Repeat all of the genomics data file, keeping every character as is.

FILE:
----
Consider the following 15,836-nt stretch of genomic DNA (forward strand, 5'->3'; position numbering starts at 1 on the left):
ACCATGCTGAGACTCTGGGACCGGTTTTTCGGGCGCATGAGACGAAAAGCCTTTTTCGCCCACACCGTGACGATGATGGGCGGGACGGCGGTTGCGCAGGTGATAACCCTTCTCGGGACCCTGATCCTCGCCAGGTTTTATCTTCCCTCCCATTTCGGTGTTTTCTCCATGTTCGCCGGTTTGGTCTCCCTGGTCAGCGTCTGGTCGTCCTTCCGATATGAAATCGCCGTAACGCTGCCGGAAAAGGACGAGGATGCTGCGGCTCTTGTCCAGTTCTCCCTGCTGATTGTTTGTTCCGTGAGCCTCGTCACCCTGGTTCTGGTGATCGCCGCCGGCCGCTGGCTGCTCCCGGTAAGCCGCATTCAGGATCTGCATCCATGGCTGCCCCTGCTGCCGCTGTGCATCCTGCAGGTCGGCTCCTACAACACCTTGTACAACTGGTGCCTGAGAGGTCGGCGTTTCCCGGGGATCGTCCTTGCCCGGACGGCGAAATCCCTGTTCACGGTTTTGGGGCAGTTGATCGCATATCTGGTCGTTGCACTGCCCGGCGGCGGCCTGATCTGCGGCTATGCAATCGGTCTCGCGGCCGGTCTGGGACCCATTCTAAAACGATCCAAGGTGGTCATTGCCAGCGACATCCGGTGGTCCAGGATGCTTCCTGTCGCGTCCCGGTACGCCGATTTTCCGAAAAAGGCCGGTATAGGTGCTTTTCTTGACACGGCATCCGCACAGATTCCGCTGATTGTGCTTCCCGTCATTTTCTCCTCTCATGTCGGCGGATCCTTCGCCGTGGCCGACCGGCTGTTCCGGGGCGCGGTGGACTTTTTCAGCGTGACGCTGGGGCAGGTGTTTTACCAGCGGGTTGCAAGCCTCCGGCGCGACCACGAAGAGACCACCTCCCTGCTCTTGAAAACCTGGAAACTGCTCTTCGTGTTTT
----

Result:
Consider the following 15,836-nt stretch of genomic DNA (forward strand, 5'->3'; position numbering starts at 1 on the left):
ACCATGCTGAGACTCTGGGACCGGTTTTTCGGGCGCATGAGACGAAAAGCCTTTTTCGCCCACACCGTGACGATGATGGGCGGGACGGCGGTTGCGCAGGTGATAACCCTTCTCGGGACCCTGATCCTCGCCAGGTTTTATCTTCCCTCCCATTTCGGTGTTTTCTCCATGTTCGCCGGTTTGGTCTCCCTGGTCAGCGTCTGGTCGTCCTTCCGATATGAAATCGCCGTAACGCTGCCGGAAAAGGACGAGGATGCTGCGGCTCTTGTCCAGTTCTCCCTGCTGATTGTTTGTTCCGTGAGCCTCGTCACCCTGGTTCTGGTGATCGCCGCCGGCCGCTGGCTGCTCCCGGTAAGCCGCATTCAGGATCTGCATCCATGGCTGCCCCTGCTGCCGCTGTGCATCCTGCAGGTCGGCTCCTACAACACCTTGTACAACTGGTGCCTGAGAGGTCGGCGTTTCCCGGGGATCGTCCTTGCCCGGACGGCGAAATCCCTGTTCACGGTTTTGGGGCAGTTGATCGCATATCTGGTCGTTGCACTGCCCGGCGGCGGCCTGATCTGCGGCTATGCAATCGGTCTCGCGGCCGGTCTGGGACCCATTCTAAAACGATCCAAGGTGGTCATTGCCAGCGACATCCGGTGGTCCAGGATGCTTCCTGTCGCGTCCCGGTACGCCGATTTTCCGAAAAAGGCCGGTATAGGTGCTTTTCTTGACACGGCATCCGCACAGATTCCGCTGATTGTGCTTCCCGTCATTTTCTCCTCTCATGTCGGCGGATCCTTCGCCGTGGCCGACCGGCTGTTCCGGGGCGCGGTGGACTTTTTCAGCGTGACGCTGGGGCAGGTGTTTTACCAGCGGGTTGCAAGCCTCCGGCGCGACCACGAAGAGACCACCTCCCTGCTCTTGAAAACCTGGAAACTGCTCTTCGTGTTTT